Hearth - Melt
(Clean Feed)

This transcontinental quartet first played together at the 2016 October Meeting at the Bimhuis in Amsterdam, and there was an obvious spark onstage as well as in the audience — I was lucky enough to be there for it. Slovenian pianist Kaja Draksler, Portuguese trumpeter Susana Santos Silva, Argentine reedist Ada Rave, and Danish alto saxophonist Mette Rasmussen parlayed that curated appearance into a working project and Hearth’s first recording, made over several days at the Portalegre Jazz Festival in May of 2019 both in front of an audience and without one, proves their instincts right. The six pieces combine free improvisation and loose structural ideas introduced by individual members. Cumulatively they a achieve a bracing blend of spontaneity and compositional logic, with the braiding of in-and-out-of sync long tones on the piece 'Tidal Phase' producing an eerie hypnosis, with Draksler employing an e-bow to match the sustain of her partners. Other pieces embrace more interactive phrasing, whether it’s the collision of unpitched breaths on 'At Daybreak' — which features one of the members speaking the phrase, “Silence, too much talking,” critiquing a common enough problem in garrulous free jazz — or the episodic exchanges that fuel the peripatetic journey in 'Diving Bells'.

Anna Webber – Idiom

With every new project New York composer and reedist Anna Webber raises the stakes in her music, and this fantastic new double attains a new peak. A few years back she began wondering why the extended techniques used by most improvising rarely turned up as compositional devices. She spent all of 2019 composing this music, conducting research and interviewing these collaborators about their favourite techniques. The first set of music was written for long-running Simple Trio with pianist Matt Mitchell and drummer John Hollenbeck, but whether you know multiphonics from histrionics isn’t necessary to feel the authority in her playing, and how her writing lifts her band to astonishing feats. The material is complex and knotty, but the performances are marked by a razor-sharp clarity that’s intoxicating. Disc 2 features a new 12-member band with several hardcore new music folks (cellist Mariel Roberts, violist Erica Dicker, and French horn player David Marrow-Byrd) in the company of protean improvisers like trombonist Jacob Garchik bassist Nick Dunston, and trumpeter Adam O’Farrill. Webber is so rigorous that any division between jazz and new music is destroyed, and the seven-movement work bristles with alien textures, neck-snapping rhythmic shifts, and, of course, top-flight improvisation. It all might be the most ambitious outing I’ve heard since she dropped Clockwise two years ago.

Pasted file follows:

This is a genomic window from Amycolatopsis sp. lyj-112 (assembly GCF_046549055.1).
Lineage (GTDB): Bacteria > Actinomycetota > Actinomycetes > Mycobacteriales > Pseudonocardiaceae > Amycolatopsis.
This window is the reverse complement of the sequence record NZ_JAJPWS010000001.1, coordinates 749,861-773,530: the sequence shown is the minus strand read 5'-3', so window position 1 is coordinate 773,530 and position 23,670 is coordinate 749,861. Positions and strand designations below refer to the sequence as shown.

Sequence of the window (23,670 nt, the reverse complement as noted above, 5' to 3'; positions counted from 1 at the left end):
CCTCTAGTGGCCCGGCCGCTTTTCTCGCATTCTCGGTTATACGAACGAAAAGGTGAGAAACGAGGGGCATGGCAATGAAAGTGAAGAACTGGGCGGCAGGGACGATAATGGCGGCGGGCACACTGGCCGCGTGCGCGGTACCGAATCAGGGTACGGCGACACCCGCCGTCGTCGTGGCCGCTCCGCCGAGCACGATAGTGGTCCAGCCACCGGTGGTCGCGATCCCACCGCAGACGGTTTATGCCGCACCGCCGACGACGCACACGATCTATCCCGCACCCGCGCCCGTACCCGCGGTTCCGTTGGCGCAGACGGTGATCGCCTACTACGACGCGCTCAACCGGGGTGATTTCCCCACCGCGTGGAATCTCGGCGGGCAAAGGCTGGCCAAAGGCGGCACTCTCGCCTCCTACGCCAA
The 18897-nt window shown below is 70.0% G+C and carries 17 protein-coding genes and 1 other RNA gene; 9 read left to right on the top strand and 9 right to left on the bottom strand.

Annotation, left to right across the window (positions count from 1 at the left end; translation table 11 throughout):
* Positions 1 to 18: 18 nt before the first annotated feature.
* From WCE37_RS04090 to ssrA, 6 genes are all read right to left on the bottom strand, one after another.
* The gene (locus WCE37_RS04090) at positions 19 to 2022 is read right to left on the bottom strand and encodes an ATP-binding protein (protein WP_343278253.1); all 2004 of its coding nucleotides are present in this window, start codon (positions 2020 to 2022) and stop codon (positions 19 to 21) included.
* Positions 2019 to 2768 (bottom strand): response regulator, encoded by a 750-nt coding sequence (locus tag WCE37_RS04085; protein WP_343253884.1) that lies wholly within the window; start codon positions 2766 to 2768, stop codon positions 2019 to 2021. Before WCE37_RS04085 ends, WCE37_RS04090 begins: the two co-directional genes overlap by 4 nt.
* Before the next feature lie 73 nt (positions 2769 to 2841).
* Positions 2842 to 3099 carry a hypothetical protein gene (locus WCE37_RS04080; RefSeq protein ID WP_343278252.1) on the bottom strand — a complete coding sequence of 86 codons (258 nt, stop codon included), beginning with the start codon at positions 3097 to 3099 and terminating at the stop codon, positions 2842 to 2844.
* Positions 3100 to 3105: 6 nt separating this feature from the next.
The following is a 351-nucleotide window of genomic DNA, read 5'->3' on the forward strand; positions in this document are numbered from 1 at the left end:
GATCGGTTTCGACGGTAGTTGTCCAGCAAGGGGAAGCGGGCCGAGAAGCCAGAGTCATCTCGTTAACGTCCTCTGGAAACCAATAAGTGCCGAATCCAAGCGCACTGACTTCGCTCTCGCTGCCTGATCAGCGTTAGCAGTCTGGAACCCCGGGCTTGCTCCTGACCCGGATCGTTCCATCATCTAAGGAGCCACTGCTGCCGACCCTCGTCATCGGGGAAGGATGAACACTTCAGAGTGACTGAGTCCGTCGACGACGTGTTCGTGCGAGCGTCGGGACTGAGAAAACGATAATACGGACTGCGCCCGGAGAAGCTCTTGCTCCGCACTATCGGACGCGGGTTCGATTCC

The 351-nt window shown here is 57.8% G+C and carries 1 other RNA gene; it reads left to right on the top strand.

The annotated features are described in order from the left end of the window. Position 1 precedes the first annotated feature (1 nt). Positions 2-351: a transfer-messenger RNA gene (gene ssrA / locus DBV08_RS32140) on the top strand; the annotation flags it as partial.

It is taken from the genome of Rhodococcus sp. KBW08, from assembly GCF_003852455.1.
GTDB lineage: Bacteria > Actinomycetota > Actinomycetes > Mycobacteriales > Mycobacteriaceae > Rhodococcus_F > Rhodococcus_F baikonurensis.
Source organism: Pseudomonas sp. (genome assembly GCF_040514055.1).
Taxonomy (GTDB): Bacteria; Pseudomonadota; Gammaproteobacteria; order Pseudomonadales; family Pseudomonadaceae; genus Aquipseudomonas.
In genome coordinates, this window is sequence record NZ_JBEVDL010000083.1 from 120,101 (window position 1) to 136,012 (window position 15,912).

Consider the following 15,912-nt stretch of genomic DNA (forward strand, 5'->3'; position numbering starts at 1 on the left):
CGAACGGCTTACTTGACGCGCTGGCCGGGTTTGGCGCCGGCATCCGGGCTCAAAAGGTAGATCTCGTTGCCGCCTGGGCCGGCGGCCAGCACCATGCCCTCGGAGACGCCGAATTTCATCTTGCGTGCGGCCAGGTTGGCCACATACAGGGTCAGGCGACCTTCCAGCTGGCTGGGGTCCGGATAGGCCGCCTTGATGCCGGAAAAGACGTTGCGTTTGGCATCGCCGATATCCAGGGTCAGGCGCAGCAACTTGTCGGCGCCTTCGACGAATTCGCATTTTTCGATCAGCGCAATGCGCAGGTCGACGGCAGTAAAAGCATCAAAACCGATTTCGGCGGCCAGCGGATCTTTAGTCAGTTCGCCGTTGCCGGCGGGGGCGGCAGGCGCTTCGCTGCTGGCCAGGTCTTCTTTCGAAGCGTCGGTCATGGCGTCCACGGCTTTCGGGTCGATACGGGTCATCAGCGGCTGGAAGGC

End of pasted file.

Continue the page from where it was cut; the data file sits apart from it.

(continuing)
Jason Moran & Milford Graves - Live at Big Ears

The singular percussionist/ healer/ educator Milford Graves, who died in February at 79, was once part of an explosive duo with pianist Don Pullen and he returned briefly to the format for this sadly one-off performance with Jason Moran in 2018. Unlike so many of the musicians who jousted with Graves, Moran dialed back the intensity, offering the master a much different, less aggressive context that we normally heard him within. The results were astonishing, with a deep, multi-tiered connection that reveals the subtle tenderness and tuneful side of the drummer. The collection is bookended by a lovely pair of works Moran performed alongside a Graves sound installation that was part of the Mind-Body Deal Milford Graves exhibition in Philadelphia in November of 2020, but in between we experience a rare two-way magic that feels as profound as any benediction could possibly be.

Maria Grand - Reciprocity

As with many jazz musicians, tenor saxophonist Maria Grand sought to cram in a ton of ideas on her first album, obscuring her vision within the shape-shifting concepts packing her 2018 album Magdalena. She’s settled into her sound on her superb follow-up – Reciprocity, a lean, agile trio date with bassist Kanoa Mendenhall and drummer Savannah Harris featuring material the group played together in the months before the saxophonist gave birth to her first child. Apart from some bits of spoken word and sung melodies, which emanate from each piece with tender purpose, the new album focuses on the connection she’s formed with her limber ensemble, toggling between expansive, meditative, feverish, and luxuriant approaches to sound. On the opener 'Creation, The Joy Of Being', part of a seven-part suite she composed two months prior to the session, she clears out space for what follows, with lines that glide and dart. The subsequent movements are scattered among other original pieces, like the twitchy yet spacious 'Whabri', the slinky 'Now, Take, Your Day', where the whole band sings together, or the mantra-like 'Fundamental Pt. 1', a window into the saxophonist’s spiritual practice, which also turns up on a version of 'Canto Manta' by Venezuelan singer and healer Jesús Hidalgo.